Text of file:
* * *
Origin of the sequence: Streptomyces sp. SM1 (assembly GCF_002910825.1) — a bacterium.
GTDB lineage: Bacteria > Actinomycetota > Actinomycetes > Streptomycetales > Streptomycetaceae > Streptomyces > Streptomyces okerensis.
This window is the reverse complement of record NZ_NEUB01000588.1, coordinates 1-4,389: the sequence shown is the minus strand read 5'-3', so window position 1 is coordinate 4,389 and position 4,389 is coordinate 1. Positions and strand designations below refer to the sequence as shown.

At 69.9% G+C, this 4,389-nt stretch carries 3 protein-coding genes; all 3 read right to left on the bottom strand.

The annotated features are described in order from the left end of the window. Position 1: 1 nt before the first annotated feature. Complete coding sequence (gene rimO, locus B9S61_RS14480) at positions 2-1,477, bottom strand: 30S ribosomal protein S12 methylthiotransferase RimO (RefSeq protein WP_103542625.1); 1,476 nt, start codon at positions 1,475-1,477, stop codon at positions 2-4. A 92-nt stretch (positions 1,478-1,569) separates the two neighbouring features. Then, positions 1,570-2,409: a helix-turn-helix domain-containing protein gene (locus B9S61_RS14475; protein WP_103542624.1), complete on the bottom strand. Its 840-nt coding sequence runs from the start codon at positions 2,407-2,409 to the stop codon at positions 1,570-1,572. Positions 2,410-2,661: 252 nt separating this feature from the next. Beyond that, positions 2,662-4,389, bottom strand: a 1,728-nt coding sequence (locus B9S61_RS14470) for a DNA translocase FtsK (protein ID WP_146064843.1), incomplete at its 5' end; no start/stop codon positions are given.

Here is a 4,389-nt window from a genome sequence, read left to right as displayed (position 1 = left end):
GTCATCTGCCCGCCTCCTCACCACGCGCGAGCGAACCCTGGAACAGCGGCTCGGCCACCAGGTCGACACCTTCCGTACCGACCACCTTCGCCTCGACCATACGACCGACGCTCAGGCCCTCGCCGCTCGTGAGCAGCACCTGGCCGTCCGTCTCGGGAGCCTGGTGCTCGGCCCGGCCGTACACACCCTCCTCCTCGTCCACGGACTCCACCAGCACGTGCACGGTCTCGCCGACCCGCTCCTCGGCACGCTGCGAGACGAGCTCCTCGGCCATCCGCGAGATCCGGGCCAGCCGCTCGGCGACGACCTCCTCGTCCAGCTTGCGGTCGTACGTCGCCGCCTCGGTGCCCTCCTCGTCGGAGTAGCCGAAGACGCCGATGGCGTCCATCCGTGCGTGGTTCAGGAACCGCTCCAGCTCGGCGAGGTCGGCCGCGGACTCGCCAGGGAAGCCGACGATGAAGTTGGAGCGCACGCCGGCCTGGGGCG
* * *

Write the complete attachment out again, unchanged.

Origin of the sequence: Streptomyces sp. SM1 (assembly GCF_002910825.1) — a bacterium.
GTDB lineage: Bacteria > Actinomycetota > Actinomycetes > Streptomycetales > Streptomycetaceae > Streptomyces > Streptomyces okerensis.
This window is the reverse complement of record NZ_NEUB01000588.1, coordinates 1-4,389: the sequence shown is the minus strand read 5'-3', so window position 1 is coordinate 4,389 and position 4,389 is coordinate 1. Positions and strand designations below refer to the sequence as shown.

At 69.9% G+C, this 4,389-nt stretch carries 3 protein-coding genes; all 3 read right to left on the bottom strand.

The annotated features are described in order from the left end of the window. Position 1: 1 nt before the first annotated feature. Complete coding sequence (gene rimO, locus B9S61_RS14480) at positions 2-1,477, bottom strand: 30S ribosomal protein S12 methylthiotransferase RimO (RefSeq protein WP_103542625.1); 1,476 nt, start codon at positions 1,475-1,477, stop codon at positions 2-4. A 92-nt stretch (positions 1,478-1,569) separates the two neighbouring features. Then, positions 1,570-2,409: a helix-turn-helix domain-containing protein gene (locus B9S61_RS14475; protein WP_103542624.1), complete on the bottom strand. Its 840-nt coding sequence runs from the start codon at positions 2,407-2,409 to the stop codon at positions 1,570-1,572. Positions 2,410-2,661: 252 nt separating this feature from the next. Beyond that, positions 2,662-4,389, bottom strand: a 1,728-nt coding sequence (locus B9S61_RS14470) for a DNA translocase FtsK (protein ID WP_146064843.1), incomplete at its 5' end; no start/stop codon positions are given.

Here is a 4,389-nt window from a genome sequence, read left to right as displayed (position 1 = left end):
GTCATCTGCCCGCCTCCTCACCACGCGCGAGCGAACCCTGGAACAGCGGCTCGGCCACCAGGTCGACACCTTCCGTACCGACCACCTTCGCCTCGACCATACGACCGACGCTCAGGCCCTCGCCGCTCGTGAGCAGCACCTGGCCGTCCGTCTCGGGAGCCTGGTGCTCGGCCCGGCCGTACACACCCTCCTCCTCGTCCACGGACTCCACCAGCACGTGCACGGTCTCGCCGACCCGCTCCTCGGCACGCTGCGAGACGAGCTCCTCGGCCATCCGCGAGATCCGGGCCAGCCGCTCGGCGACGACCTCCTCGTCCAGCTTGCGGTCGTACGTCGCCGCCTCGGTGCCCTCCTCGTCGGAGTAGCCGAAGACGCCGATGGCGTCCATCCGTGCGTGGTTCAGGAACCGCTCCAGCTCGGCGAGGTCGGCCGCGGACTCGCCAGGGAAGCCGACGATGAAGTTGGAGCGCACGCCGGCCTGGGGCG